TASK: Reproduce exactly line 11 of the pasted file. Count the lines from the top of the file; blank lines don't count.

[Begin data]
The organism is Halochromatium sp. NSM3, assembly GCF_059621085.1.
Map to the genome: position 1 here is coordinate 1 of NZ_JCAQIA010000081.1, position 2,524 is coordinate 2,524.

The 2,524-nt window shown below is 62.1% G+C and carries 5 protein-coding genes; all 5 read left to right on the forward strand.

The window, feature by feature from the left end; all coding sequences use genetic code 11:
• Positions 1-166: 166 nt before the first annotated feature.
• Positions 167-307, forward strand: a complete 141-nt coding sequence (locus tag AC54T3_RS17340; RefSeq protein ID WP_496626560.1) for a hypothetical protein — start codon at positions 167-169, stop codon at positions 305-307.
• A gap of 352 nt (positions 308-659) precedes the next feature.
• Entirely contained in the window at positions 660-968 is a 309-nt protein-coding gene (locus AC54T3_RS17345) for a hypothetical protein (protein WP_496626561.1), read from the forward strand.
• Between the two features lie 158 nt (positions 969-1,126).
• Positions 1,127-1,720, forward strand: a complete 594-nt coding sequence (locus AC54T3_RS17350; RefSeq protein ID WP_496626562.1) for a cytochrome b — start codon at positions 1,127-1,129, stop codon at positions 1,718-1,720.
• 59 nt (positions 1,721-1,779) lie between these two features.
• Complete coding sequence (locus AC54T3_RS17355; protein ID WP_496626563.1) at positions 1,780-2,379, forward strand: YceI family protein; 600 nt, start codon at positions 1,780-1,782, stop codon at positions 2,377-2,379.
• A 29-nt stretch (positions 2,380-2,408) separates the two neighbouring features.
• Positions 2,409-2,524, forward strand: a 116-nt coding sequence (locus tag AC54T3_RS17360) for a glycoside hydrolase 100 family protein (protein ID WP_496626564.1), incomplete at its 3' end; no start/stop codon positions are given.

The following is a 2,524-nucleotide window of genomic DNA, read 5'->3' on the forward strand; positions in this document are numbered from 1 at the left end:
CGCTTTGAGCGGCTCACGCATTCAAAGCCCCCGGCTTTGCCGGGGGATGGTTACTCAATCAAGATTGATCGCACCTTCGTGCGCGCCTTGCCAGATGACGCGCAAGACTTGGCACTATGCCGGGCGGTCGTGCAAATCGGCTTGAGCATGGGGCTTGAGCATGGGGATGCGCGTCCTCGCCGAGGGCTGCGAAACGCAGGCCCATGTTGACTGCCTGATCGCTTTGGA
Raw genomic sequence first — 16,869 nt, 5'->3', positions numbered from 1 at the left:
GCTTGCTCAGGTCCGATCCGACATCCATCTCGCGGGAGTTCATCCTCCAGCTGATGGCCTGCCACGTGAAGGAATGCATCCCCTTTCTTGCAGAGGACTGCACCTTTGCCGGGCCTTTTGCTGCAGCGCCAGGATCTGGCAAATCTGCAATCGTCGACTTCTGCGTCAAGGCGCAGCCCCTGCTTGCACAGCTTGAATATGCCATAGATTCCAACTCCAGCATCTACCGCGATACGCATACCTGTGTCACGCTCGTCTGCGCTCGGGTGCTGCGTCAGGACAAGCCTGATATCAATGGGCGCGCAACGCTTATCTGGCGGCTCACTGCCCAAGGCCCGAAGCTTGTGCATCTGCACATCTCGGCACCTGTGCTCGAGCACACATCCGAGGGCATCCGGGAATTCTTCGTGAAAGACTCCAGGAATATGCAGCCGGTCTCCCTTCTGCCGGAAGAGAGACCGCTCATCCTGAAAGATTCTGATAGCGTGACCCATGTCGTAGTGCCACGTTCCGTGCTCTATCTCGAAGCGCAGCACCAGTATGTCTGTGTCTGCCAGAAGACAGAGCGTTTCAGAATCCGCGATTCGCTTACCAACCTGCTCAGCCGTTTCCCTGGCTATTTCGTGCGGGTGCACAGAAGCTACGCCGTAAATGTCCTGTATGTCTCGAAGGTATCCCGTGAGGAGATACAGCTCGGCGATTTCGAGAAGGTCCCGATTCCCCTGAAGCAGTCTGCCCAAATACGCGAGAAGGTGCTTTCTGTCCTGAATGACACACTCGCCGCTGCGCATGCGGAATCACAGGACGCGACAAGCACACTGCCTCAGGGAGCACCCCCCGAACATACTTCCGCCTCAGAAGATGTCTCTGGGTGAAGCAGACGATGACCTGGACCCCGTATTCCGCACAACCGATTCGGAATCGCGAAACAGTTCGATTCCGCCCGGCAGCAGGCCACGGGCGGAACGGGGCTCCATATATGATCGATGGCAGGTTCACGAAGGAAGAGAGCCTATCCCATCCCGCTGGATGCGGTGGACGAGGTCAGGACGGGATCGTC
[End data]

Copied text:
• 59 nt (positions 1,721-1,779) lie between these two features.